On dedicated shortwave receivers, you will not only find the normal volume control (referred to as „Volume“ or „AF Gain“ or „Audio Frequency Gain“), but the gain can also be controlled before demodulation.
The control of the high frequency gain is called „RF Gain“ or Radio Frequency Gain.
In most sets, this function can be switched off, the automatic control of the gain in the high-frequency stages is referred to as AGC (Automatic Gain Control).
The manual high-frequency gain control is activated in the switch position MGC (Manual Gain Control).
If the RF gain is set too low, weak signals are not sufficiently amplified and demodulated, the receiver appears „deaf“. In some receivers, especially in the commercial and amateur radio segment, this can be recognized by the signal strength instrument showing high deflection.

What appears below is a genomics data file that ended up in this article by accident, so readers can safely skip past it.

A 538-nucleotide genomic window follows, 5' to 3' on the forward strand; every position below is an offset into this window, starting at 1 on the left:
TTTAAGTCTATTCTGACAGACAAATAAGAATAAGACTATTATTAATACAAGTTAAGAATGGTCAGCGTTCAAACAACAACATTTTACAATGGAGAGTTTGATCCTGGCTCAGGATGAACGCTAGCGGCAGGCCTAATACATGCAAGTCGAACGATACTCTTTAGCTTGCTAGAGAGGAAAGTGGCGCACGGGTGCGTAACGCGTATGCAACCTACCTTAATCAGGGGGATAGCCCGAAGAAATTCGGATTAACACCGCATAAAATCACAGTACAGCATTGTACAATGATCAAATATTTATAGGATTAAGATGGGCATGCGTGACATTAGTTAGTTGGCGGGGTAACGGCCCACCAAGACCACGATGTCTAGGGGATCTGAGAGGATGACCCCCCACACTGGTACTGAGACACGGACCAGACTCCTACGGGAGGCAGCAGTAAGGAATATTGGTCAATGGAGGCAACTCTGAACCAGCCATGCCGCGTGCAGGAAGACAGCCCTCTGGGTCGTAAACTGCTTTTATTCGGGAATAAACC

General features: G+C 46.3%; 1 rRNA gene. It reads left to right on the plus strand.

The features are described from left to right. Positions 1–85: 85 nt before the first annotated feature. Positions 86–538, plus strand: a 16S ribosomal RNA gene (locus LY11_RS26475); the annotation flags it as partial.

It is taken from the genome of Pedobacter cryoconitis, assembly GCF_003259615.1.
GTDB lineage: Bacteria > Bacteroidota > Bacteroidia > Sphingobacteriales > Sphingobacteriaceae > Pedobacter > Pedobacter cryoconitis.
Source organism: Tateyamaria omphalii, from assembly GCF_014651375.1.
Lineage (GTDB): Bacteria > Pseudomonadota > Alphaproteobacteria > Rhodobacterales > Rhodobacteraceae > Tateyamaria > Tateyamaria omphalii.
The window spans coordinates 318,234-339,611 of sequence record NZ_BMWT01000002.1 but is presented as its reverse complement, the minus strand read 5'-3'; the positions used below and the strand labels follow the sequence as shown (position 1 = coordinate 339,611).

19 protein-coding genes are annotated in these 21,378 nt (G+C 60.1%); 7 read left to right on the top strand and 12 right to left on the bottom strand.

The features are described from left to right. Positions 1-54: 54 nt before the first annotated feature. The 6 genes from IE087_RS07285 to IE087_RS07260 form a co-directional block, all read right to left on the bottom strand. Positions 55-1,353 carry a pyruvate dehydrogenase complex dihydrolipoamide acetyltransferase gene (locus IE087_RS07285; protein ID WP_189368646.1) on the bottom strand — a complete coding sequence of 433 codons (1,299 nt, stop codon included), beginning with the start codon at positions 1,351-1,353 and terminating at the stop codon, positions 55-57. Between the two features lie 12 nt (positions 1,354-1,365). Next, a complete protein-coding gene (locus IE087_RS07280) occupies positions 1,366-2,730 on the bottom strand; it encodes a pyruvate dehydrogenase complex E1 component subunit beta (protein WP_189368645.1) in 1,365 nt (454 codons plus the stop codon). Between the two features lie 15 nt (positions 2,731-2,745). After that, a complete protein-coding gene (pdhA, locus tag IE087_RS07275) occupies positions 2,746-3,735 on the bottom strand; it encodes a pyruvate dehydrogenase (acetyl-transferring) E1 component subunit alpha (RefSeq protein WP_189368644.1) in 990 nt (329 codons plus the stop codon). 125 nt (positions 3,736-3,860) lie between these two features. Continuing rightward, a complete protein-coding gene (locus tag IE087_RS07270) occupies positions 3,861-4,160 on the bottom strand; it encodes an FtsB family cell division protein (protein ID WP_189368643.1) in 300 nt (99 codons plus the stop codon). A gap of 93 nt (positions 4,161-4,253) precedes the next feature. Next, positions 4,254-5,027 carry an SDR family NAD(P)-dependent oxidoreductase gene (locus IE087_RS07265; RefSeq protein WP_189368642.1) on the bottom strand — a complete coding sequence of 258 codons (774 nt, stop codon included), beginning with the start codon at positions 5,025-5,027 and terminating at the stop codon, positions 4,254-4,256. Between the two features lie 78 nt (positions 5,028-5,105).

When you test a receiver for proper functioning, it is therefore important to make sure that the radio frequency amplification or the RF gain is set to maximum. Only in the case of CW reception and overload phenomena on powerful long-wire antennas, the RF gain has to be reduced carefully.
A similar function has the „attenuator“ (ATT or Attenuator) which is sometimes found on low-cost receivers. It is used to reduce the total signal level by 10 or 20 dB in case of overloading due to strong antenna signals in proximity of a transmitter. If the attenuator is activated by mistake, the receiver also appears insensitive or defective.